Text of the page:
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Wrexham's crisis agenda

SUPPORTING a team that is rock bottom of the table is a slightly humiliating experience, writes Pete Davies.

SUPPORTING a team that is rock bottom of the table is a slightly humiliating experience. It is probably akin to being a child, being bottom of the class, and being given a hat with the letter 'D' marked on it.
As such, I think it is amazingly poignant that the first round FA Cup draw paired us with Hereford United - a club that knows everything there is to know, and more, about the rather grim phenomenon of relegation.

I have two friends who are both home-and-away Bulls fans. I remember asking them what they did when the final whistle blew in their tragic, last-ditch fixture against Brighton in 1997. They said they sat down on the Edgar Street terraces and just cried, and cried, and cried.

For Wrexham, relegation to the third division is now a realistic danger. The portents are not fantastic: five straight defeats; the worst disciplinary record in the Football League; a defence that leaks 2.47 goals per game; and a first-team squad that is a mish-mash of temporary signings, loanees, out-of-form first-team regulars, and terribly over-hyped
international players.

When Denis Smith arrived at the club, he was quick to say that he relished tough challenges and that his filofax was positively bulging with useful contacts in the football world. Now is the time for him to deliver.

If I was in the new manager's shoes, I would certainly be devising a constructive battleplan to save the Red Dragons from the mire of third division football. And if he'd like some advice, my 10-point "crisis agenda" would read as follows:

1. Exchange Denis Lawrence for a pacey twenty-something centre-half with decent experience at second division level. A Mark McGregor clone would be ideal.
2. Raise some much-needed cash by selling either Darren Ferguson, Lee Trundle or Craig Faulconbridge. Of the three, I feel the ex-Wolves playmaker is now the most expendable - due to his lethargic demeanour and the strange bout of "yellow card fever" he seems to be suffering from at present.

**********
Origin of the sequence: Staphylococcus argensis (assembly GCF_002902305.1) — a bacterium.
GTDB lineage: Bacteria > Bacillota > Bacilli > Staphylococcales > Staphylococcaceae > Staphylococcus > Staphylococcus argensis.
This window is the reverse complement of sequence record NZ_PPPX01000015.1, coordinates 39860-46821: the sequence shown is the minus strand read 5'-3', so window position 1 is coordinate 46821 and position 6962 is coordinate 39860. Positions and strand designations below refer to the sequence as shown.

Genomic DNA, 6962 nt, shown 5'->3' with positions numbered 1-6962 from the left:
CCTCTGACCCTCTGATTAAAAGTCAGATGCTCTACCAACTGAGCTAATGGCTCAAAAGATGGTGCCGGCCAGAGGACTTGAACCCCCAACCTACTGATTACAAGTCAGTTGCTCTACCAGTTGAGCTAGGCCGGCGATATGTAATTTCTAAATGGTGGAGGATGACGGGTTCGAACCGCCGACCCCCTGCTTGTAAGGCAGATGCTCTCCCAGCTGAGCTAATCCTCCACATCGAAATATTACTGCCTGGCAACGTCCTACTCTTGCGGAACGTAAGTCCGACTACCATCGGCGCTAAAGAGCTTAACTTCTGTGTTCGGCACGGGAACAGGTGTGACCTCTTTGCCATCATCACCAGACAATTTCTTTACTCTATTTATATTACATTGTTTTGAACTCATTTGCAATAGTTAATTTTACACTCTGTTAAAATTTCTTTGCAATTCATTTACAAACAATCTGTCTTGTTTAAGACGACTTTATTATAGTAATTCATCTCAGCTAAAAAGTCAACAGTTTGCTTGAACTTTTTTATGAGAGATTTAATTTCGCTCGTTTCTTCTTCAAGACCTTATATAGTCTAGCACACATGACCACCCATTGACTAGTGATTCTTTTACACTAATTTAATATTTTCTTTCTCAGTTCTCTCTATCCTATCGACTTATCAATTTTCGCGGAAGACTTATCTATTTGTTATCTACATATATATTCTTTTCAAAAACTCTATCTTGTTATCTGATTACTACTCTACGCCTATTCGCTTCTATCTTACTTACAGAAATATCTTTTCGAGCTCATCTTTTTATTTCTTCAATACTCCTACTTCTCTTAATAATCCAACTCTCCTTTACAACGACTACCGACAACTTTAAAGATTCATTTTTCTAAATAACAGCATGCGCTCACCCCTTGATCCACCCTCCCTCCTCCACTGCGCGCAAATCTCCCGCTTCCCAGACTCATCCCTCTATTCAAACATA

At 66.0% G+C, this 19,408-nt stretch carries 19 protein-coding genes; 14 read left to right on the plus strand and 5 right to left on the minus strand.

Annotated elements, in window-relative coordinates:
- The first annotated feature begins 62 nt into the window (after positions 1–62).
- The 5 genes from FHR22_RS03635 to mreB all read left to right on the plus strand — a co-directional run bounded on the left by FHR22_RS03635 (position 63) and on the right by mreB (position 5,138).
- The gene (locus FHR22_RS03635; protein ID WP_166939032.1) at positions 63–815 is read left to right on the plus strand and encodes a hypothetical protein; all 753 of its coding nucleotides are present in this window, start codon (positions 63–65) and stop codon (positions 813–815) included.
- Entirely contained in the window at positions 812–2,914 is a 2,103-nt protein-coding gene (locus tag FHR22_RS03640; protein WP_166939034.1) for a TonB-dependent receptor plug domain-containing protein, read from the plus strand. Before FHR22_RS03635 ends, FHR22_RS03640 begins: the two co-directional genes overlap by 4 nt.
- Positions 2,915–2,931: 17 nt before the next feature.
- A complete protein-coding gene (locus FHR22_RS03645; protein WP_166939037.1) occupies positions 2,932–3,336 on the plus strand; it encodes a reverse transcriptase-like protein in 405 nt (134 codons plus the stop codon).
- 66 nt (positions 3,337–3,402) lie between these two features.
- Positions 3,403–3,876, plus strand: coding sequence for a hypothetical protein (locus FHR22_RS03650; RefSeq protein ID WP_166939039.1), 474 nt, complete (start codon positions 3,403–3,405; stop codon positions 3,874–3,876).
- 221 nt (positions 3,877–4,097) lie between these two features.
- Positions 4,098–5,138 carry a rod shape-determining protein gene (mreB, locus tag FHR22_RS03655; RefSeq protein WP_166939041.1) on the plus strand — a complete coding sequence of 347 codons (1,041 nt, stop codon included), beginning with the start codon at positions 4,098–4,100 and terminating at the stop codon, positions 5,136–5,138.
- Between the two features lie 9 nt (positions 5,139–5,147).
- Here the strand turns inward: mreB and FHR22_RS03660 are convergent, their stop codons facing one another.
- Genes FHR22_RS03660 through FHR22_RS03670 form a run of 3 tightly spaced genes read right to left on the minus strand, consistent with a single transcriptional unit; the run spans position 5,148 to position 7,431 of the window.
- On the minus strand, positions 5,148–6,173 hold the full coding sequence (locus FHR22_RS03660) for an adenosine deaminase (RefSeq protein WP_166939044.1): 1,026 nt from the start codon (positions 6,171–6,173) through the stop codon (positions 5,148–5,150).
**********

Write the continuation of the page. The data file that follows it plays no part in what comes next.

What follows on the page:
3. Encourage WFC to follow the example of Brentford and other more progressive clubs by slashing admission prices, thus whipping up a high-octane Racecourse atmosphere.
4. Two young keepers is one too many. Dispense with David Walsh - and sign a
Dearden-esque keeper, aged 32, not 22.
5. Do not play Keith Hill and Brian Carey together - they do not have enough pace.
6. Devise some original, or even vaguely effective, set-piece routines.
7. Jettison either Hector Sam or Carlos Edwards. I think it's a luxury for a small, struggling squad to have two extravagant right-sided players who lack genuine consistency.
8. Make Robin Gibson integral to the side.
9. Reconstruct the midfield around Steve Thomas, Jim Whitley and a Vinnie Jones-style hardman-cum-motivator. Ideally, he should be in his mid-20s. He would be bought with the Fergie money.
10. Appoint Whitley club skipper. We need new on-field leadership - and fast.

Smith must be pro-active. He has got to re-model his squad, and by February we have got to be in a decent position to escape.


David Holmes
Chief News Reporter
David Norbury
Mike Fuller
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